I’ve also been wondering that. He certainly lawyered up and prepared to be interviewed. Remember that Dick Cheney had a second, undisclosed, counts-as-a-grand-jury-appearance interview with Fitz that was never known until his fictional autobiography. Mueller would have known that though, and might have chosen a similar arrangement (that is, an interview in Indiana).

        And I keep thinking about the timing and visibility of Pence’s Putin glare the other day, establishing distance between himself and Trump on this precise issue.

        • Peterr says:

          Note, too, this development:

          On Monday, Trump hosted a 2020 strategy meeting with a group of advisers. Among the topics discussed was whether Mike Pence should remain on the ticket, given the hurricane-force political headwinds Trump will face, as demonstrated by the midterms, a source briefed on the session told me. “They’re beginning to think about whether Mike Pence should be running again,” the source said, adding that the advisers presented Trump with new polling that shows Pence doesn’t expand Trump’s coalition. “He doesn’t detract from it, but he doesn’t add anything either,” the source said. Last month, The New York Times reported that Trump had been privately asking advisers if Pence could be trusted, and that outside advisers have been pushing Nikki Haley to replace Pence. One veteran of Trump’s 2016 campaign who’s still advising Trump told me the president hasn’t been focused enough on 2020. “What he needs to do is consider his team for 2020 and make sure it’s in place,” the adviser said. “He has to have people on his team that are loyal to his agenda.”

        • BobCon says:

          I would not be surprised if the lawyering up was the result of good legal advice that many people seem to be lacking. Mueller isn’t on a witch hunt, but there is simply no reason why they still shouldn’t be worried about some email or receipt somewhere coming back to bite them.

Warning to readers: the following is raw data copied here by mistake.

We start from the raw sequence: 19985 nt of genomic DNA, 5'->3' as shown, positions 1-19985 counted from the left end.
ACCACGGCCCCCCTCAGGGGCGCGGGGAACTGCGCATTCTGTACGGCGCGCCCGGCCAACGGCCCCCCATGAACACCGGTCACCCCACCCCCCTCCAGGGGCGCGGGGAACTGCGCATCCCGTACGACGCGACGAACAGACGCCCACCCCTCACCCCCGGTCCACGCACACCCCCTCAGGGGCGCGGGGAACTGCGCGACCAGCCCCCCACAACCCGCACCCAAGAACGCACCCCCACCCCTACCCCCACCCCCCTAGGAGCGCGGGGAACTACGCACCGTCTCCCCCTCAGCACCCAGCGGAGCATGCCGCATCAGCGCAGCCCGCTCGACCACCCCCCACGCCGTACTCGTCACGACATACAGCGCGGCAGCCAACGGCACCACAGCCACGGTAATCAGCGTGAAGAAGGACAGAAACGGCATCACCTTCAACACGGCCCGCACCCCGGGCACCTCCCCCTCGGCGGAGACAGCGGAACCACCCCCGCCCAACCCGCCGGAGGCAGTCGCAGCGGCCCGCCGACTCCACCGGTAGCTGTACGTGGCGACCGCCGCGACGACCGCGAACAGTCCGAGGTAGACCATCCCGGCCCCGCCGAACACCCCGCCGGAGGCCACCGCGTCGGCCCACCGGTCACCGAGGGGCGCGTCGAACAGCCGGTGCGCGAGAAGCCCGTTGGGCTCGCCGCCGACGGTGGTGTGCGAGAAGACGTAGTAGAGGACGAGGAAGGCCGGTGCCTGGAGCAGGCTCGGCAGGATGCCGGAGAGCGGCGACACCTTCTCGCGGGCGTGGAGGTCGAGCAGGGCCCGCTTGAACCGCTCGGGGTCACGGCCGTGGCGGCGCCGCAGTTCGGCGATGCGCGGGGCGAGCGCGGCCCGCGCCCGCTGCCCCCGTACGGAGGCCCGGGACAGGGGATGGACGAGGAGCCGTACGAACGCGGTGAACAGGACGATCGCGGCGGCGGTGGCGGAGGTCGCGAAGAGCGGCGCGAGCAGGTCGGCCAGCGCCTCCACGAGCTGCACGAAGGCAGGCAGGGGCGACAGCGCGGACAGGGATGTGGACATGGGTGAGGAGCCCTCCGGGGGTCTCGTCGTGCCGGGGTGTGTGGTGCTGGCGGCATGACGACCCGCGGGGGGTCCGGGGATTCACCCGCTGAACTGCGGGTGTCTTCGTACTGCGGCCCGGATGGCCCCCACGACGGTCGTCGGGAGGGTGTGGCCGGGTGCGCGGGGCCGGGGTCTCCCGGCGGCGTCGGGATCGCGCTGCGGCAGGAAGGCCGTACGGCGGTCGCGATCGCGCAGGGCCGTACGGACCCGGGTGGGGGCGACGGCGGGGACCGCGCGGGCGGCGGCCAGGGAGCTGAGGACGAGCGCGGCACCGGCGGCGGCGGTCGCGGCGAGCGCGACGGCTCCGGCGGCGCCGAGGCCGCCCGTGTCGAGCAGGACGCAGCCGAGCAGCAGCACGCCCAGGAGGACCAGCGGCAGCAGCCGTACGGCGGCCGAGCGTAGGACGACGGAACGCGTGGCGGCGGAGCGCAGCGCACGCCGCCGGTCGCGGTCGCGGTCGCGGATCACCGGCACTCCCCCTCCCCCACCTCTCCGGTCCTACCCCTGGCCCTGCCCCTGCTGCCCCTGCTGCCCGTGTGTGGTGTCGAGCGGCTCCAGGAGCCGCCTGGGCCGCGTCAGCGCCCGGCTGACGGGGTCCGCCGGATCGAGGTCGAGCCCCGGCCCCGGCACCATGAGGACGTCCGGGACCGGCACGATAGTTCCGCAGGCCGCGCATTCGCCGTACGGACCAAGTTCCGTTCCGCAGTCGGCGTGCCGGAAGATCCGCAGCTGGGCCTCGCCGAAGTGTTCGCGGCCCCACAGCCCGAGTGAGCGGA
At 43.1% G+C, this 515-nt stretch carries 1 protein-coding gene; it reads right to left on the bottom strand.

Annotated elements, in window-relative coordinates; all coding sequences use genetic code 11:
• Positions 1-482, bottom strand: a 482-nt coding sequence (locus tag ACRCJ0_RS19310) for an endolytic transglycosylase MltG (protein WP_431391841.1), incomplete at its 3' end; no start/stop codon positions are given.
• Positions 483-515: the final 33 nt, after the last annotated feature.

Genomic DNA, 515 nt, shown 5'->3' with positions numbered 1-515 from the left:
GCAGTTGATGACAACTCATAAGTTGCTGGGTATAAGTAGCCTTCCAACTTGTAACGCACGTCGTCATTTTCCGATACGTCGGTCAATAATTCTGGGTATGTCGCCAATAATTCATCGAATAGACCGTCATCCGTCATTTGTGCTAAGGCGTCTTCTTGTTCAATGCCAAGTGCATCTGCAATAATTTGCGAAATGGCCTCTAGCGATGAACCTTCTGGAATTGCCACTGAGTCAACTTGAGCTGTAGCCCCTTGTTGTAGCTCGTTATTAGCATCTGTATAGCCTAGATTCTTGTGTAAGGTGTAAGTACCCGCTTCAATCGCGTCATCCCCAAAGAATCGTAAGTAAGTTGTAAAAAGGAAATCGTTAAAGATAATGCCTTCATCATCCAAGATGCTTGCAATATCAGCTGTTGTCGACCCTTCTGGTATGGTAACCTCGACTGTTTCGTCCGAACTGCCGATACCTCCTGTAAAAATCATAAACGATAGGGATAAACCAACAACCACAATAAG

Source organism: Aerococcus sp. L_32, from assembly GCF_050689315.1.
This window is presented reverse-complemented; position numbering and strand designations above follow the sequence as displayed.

Pence has an advantage, too, that a lot of these guys don’t — he has access to a lot of money for a strong legal defense team that doesn’t depend on staying in Trump’s good graces. He’s not stuck taking on Victoria Toensing.

        • CaliLawyer says:

          Pence’s quiet cooperation wouldn’t surprise me at all. I suspect his team is the one that puts out the toddler stories, to position himself as the “adult in the room” should Trump become radioactive at some point. They’ve also kept him at arms-length from the truly scandalous aspects of TrumpCo, although I don’t have any doubt he knew much of what was going on, without actually participating in it. The guy just oozes narc. I’m sure he shut down more than a few keggers back in the day.

            • CaliLawyer says:

              Why what? That he’d talk to Mueller? Why wouldn’t he? He can’t be fired, so doesn’t seem to have anything to lose by protecting himself. Why obstruct justice for no reason? He’s a career politician who likely wants a future in politics and Trump is transient. He can quietly through Trump under the bus with impunity. He was around before him and he wants to make sure he’s around after him, and he’s got a professional staff to take care of his reputation, unlike DJT. Why wouldn’t they distance him from this mess? Cooperating with the press is how you keep your reputation when the shit hits the fan. He’s an opportunistic weasel, not a fool.

              • bmaz says:

                Have you ever represented a potential grand jury target? Think about if you were and then get back to me.


                • CaliLawyer says:

                  Being a potential grand jury target doesn’t preclude cooperation – look at Flynn. There just isn’t much of anything in the public record to indicate that he’s been anything but a passive observer, and one who was carefully absent when most of the most egregious activity went down. The transition would be the one possible exception that I recall, but Mueller has the documentation and both he and Mueller know exactly what went on then and what his exposure would be. And, oh yeah – he has a lawyer, who’s perfectly capable of managing any cooperation with Mueller. It’s always been a marriage of convenience between Pence and Trump. A conniving, self-righteous goody two-shoes like Pence isn’t somebody the grifters at TrumpCo would ever genuinely trust. Besides, the Mercers need him clean in case Trump goes down in flames. Last I checked being a passive observer wasn’t a crime. Get back to me when it is.

                  • bmaz says: